Bath was chosen to be a World Heritage Site in 1987. The city is important for both its Roman and Georgian heritage and archaeology. Its use as a spa is recorded over two thousand years, its dramatic Georgian architecture and town planning, and the synergy between the buildings and the landscape. Bath is special.
The spa was used by the Romans, and the remains of the Roman baths are still there to be seen today, beside the 18th century Pump Room. Bath is the most complete and best preserved Georgian city in Britain.
World Heritage Sites are places of significance to all the people of the world. They tell the story of where we have come from and how the world around us has evolved. They are places we want future generations to be able to enjoy.
Bath stands on the River Avon in England’s West Country. The blend of Roman baths and sweeping Georgian terraces combine to produce one of the most elegant cities in Europe.
The ancient Celts thought that Bath’s hot springs were sacred; the Romans built the temple and the famous baths - now restored to their original grandeur.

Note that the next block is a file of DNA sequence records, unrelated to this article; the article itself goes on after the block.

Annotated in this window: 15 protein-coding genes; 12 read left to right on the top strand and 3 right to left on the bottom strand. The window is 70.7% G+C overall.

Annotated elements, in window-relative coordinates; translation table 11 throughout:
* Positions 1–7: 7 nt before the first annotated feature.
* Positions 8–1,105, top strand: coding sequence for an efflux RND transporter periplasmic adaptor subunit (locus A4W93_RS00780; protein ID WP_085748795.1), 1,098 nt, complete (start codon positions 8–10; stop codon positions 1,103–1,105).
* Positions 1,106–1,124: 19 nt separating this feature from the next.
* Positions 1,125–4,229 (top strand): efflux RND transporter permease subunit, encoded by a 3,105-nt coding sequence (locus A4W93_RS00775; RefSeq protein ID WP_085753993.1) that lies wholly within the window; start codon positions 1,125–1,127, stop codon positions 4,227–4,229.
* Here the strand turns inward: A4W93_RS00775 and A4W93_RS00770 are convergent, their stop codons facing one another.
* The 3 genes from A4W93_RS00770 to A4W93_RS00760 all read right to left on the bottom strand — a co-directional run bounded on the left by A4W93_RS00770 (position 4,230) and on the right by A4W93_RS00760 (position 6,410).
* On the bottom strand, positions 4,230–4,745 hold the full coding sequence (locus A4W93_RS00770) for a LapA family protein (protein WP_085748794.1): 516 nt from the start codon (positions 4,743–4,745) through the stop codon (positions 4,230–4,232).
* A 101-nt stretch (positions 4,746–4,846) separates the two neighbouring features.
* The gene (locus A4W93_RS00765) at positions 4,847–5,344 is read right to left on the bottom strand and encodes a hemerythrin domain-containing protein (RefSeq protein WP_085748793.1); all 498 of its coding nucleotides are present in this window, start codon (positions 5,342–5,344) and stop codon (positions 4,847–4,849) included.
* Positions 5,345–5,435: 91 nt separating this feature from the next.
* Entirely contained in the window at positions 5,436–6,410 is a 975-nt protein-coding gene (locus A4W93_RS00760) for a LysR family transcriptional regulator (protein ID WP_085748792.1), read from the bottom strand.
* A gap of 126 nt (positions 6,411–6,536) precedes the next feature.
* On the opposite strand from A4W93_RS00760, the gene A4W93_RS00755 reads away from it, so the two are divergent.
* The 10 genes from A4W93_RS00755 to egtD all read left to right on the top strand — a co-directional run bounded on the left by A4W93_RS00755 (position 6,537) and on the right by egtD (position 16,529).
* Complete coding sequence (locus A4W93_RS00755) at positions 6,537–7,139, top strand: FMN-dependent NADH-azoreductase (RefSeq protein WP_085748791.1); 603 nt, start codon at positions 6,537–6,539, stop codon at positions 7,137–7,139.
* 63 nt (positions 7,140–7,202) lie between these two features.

In the early eighteenth century Beau Nash made Bath England’s leading spa town, where members of fashionable society gathered to ‘take the waters’ and enjoy the town’s theatres and concert rooms. During this period the architect, John Wood, laid the foundations for a new Georgian city using the local honey-coloured stone that gives Bath its mellow feel.
Bath is one hour and a quarter from London by train. And is surrounded by particularly striking countryside, with the Cotswolds to the north, the Mendips to the south-west and the Wye Valley and the Forest of Dean just over the Severn Estuary in Wales.
The city boasts a range of museums, galleries and exhibitions. Apart from the Roman Baths, there is a museum to one of Bath's famous residents Jane Austen at The Jane Austen Centre,
Bath World Heritage Management Plan
Cotswolds Tourist Information
World Heritage Sites in Britain